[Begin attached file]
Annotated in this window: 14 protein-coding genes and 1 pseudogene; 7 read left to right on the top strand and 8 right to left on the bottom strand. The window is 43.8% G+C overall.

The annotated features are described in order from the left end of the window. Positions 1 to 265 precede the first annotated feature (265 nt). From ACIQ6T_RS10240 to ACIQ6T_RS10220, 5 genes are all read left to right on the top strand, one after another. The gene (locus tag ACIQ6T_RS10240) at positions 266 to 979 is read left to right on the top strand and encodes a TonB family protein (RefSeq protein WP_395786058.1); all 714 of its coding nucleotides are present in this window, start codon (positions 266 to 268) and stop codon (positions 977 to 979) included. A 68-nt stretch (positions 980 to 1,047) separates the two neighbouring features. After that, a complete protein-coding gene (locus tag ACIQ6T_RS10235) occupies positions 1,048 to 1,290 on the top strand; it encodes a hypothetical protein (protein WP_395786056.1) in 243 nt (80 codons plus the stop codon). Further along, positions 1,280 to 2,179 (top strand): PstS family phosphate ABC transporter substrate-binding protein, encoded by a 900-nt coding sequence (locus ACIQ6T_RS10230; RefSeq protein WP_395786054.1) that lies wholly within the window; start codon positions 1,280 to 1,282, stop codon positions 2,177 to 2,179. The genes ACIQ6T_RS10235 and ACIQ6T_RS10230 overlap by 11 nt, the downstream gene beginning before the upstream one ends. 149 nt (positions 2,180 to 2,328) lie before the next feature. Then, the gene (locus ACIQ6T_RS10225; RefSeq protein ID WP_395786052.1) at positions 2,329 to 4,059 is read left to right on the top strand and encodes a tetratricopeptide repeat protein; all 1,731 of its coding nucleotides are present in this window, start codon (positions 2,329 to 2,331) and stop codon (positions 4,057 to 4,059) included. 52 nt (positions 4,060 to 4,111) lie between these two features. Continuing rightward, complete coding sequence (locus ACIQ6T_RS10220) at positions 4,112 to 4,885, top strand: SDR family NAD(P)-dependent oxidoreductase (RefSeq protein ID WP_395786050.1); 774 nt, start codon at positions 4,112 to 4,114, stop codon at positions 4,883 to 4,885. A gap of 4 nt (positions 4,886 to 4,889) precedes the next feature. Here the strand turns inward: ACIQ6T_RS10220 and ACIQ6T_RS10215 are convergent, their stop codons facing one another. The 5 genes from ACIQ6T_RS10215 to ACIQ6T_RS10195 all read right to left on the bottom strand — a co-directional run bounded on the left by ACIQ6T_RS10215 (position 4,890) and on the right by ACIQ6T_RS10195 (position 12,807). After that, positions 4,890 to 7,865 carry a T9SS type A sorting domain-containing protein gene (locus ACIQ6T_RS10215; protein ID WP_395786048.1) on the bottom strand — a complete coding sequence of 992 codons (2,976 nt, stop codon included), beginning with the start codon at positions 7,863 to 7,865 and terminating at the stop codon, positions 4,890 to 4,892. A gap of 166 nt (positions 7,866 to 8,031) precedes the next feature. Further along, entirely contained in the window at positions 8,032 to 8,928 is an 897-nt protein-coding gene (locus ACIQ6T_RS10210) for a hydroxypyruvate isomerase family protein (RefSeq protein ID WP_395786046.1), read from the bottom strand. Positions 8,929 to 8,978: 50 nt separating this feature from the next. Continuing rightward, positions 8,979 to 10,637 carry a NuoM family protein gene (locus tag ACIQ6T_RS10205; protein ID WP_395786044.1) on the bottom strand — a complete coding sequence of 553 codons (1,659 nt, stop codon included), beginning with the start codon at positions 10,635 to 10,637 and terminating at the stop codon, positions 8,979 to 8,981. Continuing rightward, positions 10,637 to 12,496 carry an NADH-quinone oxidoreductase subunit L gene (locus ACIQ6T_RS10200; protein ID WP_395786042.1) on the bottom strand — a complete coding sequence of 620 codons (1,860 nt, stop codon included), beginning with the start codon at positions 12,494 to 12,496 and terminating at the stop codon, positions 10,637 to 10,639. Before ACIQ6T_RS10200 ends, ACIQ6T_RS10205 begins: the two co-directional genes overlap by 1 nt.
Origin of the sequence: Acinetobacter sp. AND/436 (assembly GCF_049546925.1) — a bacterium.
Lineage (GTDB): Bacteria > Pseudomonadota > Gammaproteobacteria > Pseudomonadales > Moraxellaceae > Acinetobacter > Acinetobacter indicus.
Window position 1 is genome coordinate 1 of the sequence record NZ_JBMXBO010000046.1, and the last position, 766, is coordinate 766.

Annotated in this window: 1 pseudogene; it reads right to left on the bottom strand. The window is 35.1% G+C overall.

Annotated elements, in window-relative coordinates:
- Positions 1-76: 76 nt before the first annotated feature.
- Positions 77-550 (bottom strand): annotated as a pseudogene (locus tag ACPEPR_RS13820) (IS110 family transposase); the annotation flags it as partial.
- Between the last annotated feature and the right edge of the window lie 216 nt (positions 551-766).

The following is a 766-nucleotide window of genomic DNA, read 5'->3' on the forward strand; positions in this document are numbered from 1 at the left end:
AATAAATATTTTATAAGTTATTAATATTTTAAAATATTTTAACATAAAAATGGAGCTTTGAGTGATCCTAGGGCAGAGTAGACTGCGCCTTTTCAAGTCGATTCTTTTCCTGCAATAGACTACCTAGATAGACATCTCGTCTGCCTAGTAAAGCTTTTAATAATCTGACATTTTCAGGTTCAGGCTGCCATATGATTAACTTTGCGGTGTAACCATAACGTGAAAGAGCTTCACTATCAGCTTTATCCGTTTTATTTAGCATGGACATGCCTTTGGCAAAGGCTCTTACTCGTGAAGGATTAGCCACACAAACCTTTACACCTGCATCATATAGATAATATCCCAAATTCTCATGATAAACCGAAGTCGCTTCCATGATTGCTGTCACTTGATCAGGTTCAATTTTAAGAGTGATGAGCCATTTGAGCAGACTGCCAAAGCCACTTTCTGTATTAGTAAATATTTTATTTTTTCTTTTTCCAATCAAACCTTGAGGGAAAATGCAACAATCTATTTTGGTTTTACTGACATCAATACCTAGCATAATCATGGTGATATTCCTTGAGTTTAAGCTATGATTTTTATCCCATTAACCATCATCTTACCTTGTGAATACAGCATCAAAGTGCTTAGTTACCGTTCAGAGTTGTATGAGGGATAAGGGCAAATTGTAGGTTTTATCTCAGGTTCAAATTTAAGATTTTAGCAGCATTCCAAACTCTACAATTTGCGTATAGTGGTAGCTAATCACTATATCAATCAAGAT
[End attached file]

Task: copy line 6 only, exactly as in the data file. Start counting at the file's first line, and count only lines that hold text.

Annotated in this window: 1 pseudogene; it reads right to left on the bottom strand. The window is 35.1% G+C overall.